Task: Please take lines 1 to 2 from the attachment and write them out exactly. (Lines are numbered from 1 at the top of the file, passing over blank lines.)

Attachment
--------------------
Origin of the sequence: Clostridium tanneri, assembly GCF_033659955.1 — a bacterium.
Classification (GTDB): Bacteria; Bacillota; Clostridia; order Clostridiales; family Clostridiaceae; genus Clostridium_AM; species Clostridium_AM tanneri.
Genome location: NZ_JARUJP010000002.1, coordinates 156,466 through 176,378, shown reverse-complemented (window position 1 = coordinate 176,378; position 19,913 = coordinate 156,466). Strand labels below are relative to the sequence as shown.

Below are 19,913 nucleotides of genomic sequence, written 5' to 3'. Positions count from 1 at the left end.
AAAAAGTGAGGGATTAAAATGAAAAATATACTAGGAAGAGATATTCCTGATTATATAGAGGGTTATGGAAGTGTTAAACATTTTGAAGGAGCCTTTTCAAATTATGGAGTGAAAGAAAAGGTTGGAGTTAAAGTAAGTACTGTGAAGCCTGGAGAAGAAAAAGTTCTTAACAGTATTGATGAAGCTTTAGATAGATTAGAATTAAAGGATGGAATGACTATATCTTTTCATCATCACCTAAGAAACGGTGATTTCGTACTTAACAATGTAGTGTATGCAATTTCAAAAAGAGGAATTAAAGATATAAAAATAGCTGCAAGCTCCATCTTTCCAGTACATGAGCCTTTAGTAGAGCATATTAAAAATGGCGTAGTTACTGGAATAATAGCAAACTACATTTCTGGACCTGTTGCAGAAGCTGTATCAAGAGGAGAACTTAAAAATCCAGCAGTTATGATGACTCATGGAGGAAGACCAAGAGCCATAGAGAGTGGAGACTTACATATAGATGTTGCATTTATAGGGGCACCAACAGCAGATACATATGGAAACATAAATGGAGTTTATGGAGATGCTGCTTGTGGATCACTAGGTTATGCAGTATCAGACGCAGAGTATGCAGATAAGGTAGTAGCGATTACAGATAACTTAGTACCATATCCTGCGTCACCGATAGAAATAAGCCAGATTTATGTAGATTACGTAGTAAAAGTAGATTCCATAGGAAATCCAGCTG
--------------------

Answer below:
Origin of the sequence: Clostridium tanneri, assembly GCF_033659955.1 — a bacterium.
Classification (GTDB): Bacteria; Bacillota; Clostridia; order Clostridiales; family Clostridiaceae; genus Clostridium_AM; species Clostridium_AM tanneri.